A homosexual is not a homosexual is not a homosexual: the idea of a homosexual - once useful - is now profoundly unhelpful. The study of lesbian and gay lives in all their richness and pluralities has, I believe, advanced enormously over the past half century.
History, anthropology, psychology and sociology - alongside literature - have firmly killed off any idea of a universal or fixed homosexual species marching through evolution. Only traditional biologists seem to have escaped these ideas, with their continuing search for the essence of the gay gene. What we now know is that there are multiple and contested worlds of ever-shifting, pluralistic sexual experiences fleetingly grasped through a historically limited language that itself keeps changing.
Just as we cannot learn much about anyone by saying they are "heterosexual", so the term "homosexual" restricts vision. Now we have sexualities in all their incorrigible pluralities. A homosexual is not a homosexual is not a homosexual.
This study enhances our understanding of one area of this plurality. Peter Hennen is a US sociologist who has delighted in hanging around with three groups of men who play about with diverse potentials for sex and gender. Here are the Radical Faeries - gay men who prance and frolic with their femininities; "men in dresses", most of them manifestly not transgender nor transsexual nor transvestite, but living at "the margins of the margins" while parodying and playing with gender.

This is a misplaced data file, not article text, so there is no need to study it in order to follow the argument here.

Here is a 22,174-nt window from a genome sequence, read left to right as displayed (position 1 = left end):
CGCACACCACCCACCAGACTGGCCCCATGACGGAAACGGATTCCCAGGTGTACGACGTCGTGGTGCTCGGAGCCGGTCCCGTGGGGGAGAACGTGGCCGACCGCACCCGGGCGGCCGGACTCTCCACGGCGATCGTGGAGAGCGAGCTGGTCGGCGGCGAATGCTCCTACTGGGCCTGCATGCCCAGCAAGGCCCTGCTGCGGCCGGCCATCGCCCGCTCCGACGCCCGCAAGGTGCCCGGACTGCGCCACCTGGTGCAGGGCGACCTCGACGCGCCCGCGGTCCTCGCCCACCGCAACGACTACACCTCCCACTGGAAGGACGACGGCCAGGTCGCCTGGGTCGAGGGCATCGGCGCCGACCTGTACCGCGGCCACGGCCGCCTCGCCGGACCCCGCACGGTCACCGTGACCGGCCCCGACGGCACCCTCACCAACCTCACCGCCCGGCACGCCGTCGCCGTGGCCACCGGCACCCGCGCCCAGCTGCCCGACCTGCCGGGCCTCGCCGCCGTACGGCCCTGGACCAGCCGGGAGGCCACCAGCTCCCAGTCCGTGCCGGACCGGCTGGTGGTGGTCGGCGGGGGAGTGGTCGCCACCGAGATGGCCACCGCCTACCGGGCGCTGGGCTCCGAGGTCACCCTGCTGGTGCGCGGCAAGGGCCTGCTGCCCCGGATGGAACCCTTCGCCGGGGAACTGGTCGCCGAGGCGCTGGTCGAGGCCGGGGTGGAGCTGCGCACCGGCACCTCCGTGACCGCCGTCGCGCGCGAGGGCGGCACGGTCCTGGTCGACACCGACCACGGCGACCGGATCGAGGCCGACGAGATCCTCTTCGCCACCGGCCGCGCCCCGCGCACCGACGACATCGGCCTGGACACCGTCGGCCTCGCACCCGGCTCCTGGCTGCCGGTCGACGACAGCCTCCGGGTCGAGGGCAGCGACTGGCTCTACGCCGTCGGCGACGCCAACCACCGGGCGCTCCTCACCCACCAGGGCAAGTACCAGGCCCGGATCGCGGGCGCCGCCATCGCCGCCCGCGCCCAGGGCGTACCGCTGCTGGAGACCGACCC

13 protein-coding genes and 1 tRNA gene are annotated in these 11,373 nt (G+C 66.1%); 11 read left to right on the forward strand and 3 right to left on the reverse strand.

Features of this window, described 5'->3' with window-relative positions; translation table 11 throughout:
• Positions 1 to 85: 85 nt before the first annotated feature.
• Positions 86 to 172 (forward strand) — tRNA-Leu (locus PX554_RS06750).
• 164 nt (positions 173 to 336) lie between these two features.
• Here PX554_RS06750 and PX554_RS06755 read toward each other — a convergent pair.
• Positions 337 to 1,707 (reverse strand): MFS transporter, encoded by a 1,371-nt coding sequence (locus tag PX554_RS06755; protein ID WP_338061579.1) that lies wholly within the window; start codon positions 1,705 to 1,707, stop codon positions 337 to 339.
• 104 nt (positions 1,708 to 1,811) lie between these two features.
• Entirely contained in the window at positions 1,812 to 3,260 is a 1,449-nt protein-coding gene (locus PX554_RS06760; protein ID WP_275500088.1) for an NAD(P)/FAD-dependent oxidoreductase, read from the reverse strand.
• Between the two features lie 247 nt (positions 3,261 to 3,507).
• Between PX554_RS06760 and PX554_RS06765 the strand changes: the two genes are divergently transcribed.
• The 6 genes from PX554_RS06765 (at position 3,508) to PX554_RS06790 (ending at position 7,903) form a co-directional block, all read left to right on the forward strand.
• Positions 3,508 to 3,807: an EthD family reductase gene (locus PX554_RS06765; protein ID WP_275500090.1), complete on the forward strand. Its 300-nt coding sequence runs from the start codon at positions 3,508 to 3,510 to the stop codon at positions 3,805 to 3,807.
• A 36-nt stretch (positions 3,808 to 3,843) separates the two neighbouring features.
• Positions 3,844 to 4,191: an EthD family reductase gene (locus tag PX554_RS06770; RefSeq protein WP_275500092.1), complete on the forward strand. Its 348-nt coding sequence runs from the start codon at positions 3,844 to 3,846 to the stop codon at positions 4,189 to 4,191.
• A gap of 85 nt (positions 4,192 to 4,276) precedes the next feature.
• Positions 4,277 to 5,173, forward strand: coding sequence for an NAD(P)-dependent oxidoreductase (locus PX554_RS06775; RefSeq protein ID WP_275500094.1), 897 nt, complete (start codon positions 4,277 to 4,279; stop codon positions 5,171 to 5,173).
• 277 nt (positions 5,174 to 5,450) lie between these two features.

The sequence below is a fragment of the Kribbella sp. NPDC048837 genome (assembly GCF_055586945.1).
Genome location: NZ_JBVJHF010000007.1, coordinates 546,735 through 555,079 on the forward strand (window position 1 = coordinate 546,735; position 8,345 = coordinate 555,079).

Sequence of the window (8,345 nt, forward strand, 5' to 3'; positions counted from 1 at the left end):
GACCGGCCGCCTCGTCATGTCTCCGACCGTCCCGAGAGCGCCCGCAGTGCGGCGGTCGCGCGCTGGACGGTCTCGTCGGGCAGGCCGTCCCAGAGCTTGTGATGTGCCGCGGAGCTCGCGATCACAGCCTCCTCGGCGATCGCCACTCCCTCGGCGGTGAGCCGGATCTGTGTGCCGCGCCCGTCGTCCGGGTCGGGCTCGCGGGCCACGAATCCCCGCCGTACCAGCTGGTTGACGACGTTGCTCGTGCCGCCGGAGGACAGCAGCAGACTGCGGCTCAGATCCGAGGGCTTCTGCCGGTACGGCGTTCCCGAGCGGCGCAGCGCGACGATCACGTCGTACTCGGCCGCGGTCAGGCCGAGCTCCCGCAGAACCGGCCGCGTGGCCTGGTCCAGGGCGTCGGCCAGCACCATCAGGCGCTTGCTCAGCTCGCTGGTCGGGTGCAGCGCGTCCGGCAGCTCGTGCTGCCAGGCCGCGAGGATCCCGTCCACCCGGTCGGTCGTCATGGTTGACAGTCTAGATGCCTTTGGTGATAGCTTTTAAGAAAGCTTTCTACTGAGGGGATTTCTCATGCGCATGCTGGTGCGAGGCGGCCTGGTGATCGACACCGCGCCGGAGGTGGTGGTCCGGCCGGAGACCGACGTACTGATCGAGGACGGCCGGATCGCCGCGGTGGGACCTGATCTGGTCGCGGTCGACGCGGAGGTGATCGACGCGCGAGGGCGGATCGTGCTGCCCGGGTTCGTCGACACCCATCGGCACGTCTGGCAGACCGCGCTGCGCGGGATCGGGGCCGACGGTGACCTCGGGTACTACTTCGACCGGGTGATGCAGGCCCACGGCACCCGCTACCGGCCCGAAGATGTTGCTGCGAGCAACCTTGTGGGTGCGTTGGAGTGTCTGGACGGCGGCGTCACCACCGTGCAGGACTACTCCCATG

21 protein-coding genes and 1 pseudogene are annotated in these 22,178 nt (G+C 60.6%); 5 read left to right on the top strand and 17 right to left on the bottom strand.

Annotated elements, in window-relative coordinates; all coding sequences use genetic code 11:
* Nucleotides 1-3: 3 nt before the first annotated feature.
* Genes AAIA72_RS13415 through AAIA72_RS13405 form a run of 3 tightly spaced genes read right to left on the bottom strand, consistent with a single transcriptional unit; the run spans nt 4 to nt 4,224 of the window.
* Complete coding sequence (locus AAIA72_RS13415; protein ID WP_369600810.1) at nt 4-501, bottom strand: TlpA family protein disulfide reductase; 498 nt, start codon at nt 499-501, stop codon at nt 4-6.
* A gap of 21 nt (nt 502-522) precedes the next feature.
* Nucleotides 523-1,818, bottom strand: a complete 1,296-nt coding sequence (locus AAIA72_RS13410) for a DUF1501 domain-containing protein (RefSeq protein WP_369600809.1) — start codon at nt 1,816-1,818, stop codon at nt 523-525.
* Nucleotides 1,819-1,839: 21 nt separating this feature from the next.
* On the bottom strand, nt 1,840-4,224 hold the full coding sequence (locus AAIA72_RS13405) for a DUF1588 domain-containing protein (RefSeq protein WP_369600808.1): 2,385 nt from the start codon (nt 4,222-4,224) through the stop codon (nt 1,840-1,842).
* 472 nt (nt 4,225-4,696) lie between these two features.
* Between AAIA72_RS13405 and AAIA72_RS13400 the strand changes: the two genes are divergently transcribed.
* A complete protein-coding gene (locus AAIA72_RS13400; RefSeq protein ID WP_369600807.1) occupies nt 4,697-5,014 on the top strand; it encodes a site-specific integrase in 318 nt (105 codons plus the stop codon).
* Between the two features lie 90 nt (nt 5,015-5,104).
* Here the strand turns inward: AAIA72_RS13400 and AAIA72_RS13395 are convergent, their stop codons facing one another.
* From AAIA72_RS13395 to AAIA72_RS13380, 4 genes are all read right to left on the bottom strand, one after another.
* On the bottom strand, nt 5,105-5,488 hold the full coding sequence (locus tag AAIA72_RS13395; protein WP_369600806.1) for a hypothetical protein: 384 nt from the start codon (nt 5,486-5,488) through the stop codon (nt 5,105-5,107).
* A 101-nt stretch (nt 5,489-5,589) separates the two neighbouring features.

Here are the cuddly pot-bellied Bears - easily passing as straight, not at all effeminate, and pretty raunchy in their "masculine" sexualities. And here come the Leathermen, those dark-winged messengers of oh-so-serious heavy-duty male dungeon sex. Each group has its own long genealogy, all are now well-organised cultural tribes.
A queer ethnographer, Hennen is at his best when locating the cultural forms at work when he observes and talks with these men. He enters the Faeries' sanctuary, the Bears' bar night and the Leathermen's dungeon, showing how each provides "a calm place of relative stability" from putative 21st-century identity chaos. He shows the playfulness and the eroticism of much gay life and the tensions and movements within the groups.
But at the heart of his study is an interest in the ways in which the styles resist, or at least negotiate, the linkages of traditional homosexuality with effeminacy. There is a long history and wide cross-cultural evidence of effeminate masculinities - from dandies and fops through passivos and trannies - and on to sissies, queens and the like. This is a study of how some men have responded to this effeminacy charge, and he works with an overlay of theory (all the usual suspects - Judith Butler, Pierre Bourdieu, R. W. Connell - are here).
Through observation and interviews, he locates a series of creative innovations going on in these communities as they live in, and are restrained by, "hegemonic masculinity". The Bears and Leathermen actively build their masculinity, while the Faeries actively reject it in creating their new-style femininities. None of them, it turns out, has much political impact on the wider cultural definitions of masculine and feminine. For most participants, these choices are not political. But they do display multiple ways in which gender gets done.
This is a rich ethnography that tells us much about masculinity, effeminacy and the different sex that men get up to. It is a must for all gender-scholar bookshelves.
Faeries, Bears and Leathermen: Men in Community Queering the Masculine
By Peter Hennen. University of Chicago Press. 240pp, £26.00 and £10.50. ISBN 978022633 and 3280. Published 15 August 2008